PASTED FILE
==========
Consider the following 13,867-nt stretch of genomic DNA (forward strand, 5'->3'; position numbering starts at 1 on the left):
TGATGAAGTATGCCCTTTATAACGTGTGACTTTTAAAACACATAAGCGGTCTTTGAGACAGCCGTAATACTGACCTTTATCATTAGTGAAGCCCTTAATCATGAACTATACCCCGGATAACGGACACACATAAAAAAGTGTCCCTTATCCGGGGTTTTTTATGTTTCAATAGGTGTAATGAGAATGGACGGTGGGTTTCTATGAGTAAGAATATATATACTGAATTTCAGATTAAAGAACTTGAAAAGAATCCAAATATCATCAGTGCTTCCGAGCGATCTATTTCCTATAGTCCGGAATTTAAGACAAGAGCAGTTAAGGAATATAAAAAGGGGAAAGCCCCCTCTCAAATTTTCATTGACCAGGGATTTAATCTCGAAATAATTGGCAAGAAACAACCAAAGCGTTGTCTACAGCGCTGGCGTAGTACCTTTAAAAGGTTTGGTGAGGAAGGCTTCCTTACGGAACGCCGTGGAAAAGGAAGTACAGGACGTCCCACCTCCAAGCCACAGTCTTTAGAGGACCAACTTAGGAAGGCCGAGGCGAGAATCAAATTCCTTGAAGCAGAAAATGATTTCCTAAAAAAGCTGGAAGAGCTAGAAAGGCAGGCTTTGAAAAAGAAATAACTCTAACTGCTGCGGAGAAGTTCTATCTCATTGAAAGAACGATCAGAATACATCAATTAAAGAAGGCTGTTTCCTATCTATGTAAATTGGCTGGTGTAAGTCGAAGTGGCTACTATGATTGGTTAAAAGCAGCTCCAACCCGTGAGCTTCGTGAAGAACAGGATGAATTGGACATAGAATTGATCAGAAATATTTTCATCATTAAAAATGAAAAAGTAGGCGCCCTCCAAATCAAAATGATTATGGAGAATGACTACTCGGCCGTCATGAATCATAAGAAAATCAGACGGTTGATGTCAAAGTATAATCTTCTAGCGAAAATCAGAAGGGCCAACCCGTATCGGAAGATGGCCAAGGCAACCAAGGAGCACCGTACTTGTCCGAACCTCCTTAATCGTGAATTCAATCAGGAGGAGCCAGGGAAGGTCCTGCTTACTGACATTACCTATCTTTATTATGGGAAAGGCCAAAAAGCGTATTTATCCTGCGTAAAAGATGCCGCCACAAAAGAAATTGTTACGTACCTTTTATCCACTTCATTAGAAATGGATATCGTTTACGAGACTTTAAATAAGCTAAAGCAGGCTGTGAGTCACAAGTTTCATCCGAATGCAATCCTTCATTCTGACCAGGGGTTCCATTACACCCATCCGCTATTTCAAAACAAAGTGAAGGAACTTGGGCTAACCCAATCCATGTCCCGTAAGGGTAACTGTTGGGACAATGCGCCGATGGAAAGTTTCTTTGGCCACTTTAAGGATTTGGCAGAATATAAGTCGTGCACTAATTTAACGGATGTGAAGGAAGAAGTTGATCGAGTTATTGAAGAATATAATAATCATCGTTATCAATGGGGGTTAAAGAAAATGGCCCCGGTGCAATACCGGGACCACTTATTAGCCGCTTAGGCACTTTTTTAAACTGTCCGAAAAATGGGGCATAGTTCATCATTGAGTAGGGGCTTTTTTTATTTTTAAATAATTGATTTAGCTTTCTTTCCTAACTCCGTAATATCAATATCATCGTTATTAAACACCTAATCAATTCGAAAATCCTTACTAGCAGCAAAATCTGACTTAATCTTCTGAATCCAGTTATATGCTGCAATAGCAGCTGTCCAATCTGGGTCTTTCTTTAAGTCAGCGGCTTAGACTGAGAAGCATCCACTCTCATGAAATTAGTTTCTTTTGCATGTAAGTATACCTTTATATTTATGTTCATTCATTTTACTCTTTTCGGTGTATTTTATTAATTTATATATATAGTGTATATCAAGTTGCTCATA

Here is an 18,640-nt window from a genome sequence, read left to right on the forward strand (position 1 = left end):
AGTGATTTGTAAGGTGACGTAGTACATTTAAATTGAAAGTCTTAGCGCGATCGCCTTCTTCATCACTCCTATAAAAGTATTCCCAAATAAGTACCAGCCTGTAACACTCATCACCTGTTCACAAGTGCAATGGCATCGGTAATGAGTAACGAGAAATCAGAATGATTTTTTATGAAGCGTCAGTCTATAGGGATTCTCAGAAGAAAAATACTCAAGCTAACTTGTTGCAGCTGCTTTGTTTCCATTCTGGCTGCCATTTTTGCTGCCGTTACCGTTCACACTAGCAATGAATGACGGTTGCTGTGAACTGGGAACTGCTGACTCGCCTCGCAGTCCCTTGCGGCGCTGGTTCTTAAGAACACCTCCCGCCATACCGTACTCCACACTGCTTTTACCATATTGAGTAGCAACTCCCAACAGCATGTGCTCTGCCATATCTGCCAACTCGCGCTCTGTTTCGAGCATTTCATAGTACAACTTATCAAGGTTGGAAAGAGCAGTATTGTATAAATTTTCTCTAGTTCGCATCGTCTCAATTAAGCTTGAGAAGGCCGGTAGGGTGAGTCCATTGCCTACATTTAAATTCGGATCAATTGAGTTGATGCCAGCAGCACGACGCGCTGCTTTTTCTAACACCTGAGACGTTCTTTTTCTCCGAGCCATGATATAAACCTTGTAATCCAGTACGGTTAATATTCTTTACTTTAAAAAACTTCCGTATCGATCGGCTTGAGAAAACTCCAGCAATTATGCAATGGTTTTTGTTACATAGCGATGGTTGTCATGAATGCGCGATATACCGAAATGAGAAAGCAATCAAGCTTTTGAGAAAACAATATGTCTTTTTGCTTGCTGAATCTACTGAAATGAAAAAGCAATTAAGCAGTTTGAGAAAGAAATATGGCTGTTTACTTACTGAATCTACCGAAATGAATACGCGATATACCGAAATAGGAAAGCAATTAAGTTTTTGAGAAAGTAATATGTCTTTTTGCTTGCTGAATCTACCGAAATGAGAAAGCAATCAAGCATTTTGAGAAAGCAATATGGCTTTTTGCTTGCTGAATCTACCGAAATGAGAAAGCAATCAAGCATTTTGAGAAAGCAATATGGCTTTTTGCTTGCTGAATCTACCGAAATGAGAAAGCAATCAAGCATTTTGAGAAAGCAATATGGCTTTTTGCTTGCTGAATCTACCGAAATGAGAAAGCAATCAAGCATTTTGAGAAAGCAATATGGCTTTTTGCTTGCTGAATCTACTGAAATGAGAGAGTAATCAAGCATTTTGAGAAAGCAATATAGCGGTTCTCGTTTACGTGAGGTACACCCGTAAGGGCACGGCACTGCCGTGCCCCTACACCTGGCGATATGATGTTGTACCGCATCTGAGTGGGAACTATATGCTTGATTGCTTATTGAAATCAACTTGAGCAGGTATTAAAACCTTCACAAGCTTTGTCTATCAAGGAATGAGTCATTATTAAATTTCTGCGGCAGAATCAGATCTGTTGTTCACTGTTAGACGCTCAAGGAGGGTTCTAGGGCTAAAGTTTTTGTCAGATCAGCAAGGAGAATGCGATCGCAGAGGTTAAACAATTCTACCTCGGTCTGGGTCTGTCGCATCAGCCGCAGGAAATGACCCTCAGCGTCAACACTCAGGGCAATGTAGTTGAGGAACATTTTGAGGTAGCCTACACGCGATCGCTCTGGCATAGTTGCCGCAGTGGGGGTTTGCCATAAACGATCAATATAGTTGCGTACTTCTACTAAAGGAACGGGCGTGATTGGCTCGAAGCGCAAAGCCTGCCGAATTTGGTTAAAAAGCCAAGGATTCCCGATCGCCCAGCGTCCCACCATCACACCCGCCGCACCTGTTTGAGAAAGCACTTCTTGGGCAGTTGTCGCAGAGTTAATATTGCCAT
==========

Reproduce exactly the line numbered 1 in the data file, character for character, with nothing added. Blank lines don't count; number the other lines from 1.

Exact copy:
Consider the following 13,867-nt stretch of genomic DNA (forward strand, 5'->3'; position numbering starts at 1 on the left):